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Columbia construction companies rush for permits to avoid new energy requirements

Friday, September 27, 2013 | 6:31 p.m. CDT
In order to bring higher energy-efficiency standards to Columbia housing, the City Council approved an update to building codes. The Environment and Energy Commission deemed an increase in the amount of attic, wall and perimeter foundation insulation as the most important and cost-effective energy changes from the previous code. The code calls for insulation with a higher R-value, which is a measure of thermal resistance. According to the commission, the new insulation will cause an increase in energy bill savings for home owners of about 3.3 percent more than the previous code.

COLUMBIA — Construction companies are rushing to get building permits for single-family homes ahead of new energy-conservation requirements that take effect on Tuesday.

About 150 permit requests have been submitted since the Columbia City Council voted 5-to-2 on Sept. 16 to update building codes to the most recent version recommended by the International Code Council, an association that drafts building standards used by city governments throughout the U.S.

The update requires certain building features for energy efficiency, which proponents say will generate long-term savings in energy bills for home buyers. Opponents say the new standards will pass on higher construction costs to home buyers up-front.

Contractors are submitting requests before the requirements take effect Tuesday, when they’ll have to increase insulation in walls, attics and ceilings, test for leaky air ducts, insulate slab-on-grade foundations and use high-efficiency lamps. Any additions, alterations, renovations or repairs done after Oct. 1 will also have to comply with the requirements. Once a permit is paid for and picked up, contractors have 180 days to begin work. 

Any permit submitted by 5 p.m. Monday will fall under the city’s 2009 codes, but buyers looking at custom-built homes using those permits can still choose to adopt the new energy requirements.

Senior Building Inspector Doug Kenney, who handles construction permit requests, said he's received 20 to 30 requests a week since the City Council’s vote – an increase from the usual five to 10 a week. About 40 requests were submitted Thursday alone, and the increase has stretched the time it takes to process requests from 24 hours to a day and a half.

“The requests are coming from contractors all over the place,” Kenney said. “We try to have permits for new homes available for pick up within 24 hours of submission. If you drop it off at noon, we try to have it ready to go at noon the next day.”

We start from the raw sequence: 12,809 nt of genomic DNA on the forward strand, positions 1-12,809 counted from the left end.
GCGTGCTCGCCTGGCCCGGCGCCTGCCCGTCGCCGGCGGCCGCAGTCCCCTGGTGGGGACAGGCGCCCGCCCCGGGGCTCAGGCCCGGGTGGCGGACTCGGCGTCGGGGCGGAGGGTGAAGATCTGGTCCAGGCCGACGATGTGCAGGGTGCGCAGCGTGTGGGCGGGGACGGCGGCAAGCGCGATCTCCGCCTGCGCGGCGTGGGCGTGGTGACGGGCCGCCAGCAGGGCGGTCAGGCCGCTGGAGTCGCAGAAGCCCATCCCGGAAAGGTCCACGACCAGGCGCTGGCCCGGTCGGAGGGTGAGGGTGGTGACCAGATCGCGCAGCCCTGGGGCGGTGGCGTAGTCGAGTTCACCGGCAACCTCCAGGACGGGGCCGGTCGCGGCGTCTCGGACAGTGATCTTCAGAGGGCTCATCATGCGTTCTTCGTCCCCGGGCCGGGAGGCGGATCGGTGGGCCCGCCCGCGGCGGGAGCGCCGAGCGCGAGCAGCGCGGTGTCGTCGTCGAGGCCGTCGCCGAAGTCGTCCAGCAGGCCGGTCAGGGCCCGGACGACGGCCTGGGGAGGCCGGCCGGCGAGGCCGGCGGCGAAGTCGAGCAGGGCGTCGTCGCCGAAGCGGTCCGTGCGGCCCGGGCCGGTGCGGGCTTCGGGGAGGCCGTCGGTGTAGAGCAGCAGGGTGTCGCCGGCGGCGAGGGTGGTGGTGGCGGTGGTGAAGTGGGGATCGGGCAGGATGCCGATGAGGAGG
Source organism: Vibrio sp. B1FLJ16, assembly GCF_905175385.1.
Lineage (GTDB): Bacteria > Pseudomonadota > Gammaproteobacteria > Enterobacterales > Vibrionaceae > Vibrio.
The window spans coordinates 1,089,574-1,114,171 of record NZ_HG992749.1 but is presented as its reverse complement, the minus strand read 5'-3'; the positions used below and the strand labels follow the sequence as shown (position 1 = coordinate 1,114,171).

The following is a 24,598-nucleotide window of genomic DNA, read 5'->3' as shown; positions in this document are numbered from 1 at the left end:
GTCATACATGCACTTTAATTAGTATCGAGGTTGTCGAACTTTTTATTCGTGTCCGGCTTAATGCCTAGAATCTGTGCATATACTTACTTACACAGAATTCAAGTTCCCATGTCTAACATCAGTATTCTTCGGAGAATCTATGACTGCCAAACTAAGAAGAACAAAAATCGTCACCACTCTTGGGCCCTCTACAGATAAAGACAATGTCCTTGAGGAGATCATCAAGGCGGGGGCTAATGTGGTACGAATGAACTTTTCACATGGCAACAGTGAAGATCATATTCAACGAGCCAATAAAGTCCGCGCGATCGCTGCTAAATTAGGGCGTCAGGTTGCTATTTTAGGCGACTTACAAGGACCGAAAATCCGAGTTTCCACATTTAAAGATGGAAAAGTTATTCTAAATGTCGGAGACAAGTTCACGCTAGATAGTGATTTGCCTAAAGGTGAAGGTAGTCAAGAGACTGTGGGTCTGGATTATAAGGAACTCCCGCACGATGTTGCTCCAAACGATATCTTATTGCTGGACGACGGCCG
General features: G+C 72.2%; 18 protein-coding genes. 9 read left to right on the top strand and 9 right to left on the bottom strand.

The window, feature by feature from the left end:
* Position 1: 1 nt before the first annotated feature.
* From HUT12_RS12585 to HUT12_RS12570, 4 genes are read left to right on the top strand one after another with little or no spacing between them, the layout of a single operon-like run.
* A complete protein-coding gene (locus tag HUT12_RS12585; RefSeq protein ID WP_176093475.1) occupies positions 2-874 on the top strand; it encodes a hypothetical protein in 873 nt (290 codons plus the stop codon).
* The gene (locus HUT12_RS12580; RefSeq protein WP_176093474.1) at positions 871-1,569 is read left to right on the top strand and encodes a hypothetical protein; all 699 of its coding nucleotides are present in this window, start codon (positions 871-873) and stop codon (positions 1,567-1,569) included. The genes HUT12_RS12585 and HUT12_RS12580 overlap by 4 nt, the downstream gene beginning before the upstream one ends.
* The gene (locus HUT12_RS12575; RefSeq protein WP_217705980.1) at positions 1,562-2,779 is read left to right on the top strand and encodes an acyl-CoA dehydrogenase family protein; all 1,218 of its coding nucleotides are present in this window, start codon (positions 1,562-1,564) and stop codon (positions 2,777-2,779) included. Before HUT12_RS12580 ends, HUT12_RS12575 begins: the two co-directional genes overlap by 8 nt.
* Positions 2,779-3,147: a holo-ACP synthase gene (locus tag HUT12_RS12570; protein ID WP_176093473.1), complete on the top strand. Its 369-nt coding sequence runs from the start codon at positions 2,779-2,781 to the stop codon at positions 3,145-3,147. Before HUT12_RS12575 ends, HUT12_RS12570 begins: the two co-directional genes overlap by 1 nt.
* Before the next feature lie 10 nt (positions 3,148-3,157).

Most permits are for construction that would fill in remaining empty lots in neighborhood subdivisions in the southern and eastern portions of Columbia, Kenney said.

In a proposal submitted to the City Council before its vote on Sept. 16, the city’s Building Construction Codes Commission disagreed with the requirements, recommending the council adopt its proposal for minimal requirement changes. The Environment and Energy Commission recommended adopting the International Code Council's recommendations in full.

The Construction Codes Commission deliberated about the energy code for more than seven weeks before deciding the costs to meet the code's requirements outweighed potential energy savings. Citing a study by Texas A&M University, the Construction Codes Commission said the amount of wall insulation required by the code council's 2012 standards would save only 3 percent of a home's energy bill but would cost $1,500 to $1,600.

The energy commission's proposal cited a study conducted by the Midwest Energy Efficiency Alliance, which found that a 2,000-square-foot home with a basement would save $230 in energy bills each year if constructed to meet the Code Council's requirements in full. The alliance estimates this would mean citywide savings of $233,000 per year for Columbia.

When the Building and Site Development Department met with contractors Sept. 17, the day after the council’s vote, to discuss the changes in the building codes, Kenney said, they were unprepared to have to explain the new energy requirements.

The department had expected the City Council would adopt the Building Construction Code Commission's recommended updates – which would not have adopted the energy efficiency requirements in full.

“We thought they’d pass a different version of the codes,” Kenney said.

Building Regulations Supervisor Phil Teeple said the new energy requirements will increase the cost of building homes.

“Just insulating hot-water lines could easily cost up to $300,” Teeple said. 

Teeple said the Building and Site Development Department is looking at how to make the change work administratively.

“You can’t expect the industry to change in just two weeks,” he said. 

Scott Linnemeyer, co-founder of Beacon Street Properties, said Wednesday that the company anticipated submitting about 45 requests by Monday for single family homes in Oak Park, Magnolia Falls and Steeplechase Estates – about half of what Beacon had planned to build in the next 12 months. Linnemeyer said the increase in cost of construction because of the energy requirements will be passed on to buyers.

"That’s the way it's going to work," he said. "We're going to be put in a position where we’re going to have to raise the cost. So everyone is trying to get permits, so it doesn’t end up being more expensive for people buying new homes."

Supervising editor is JohnSchneller.


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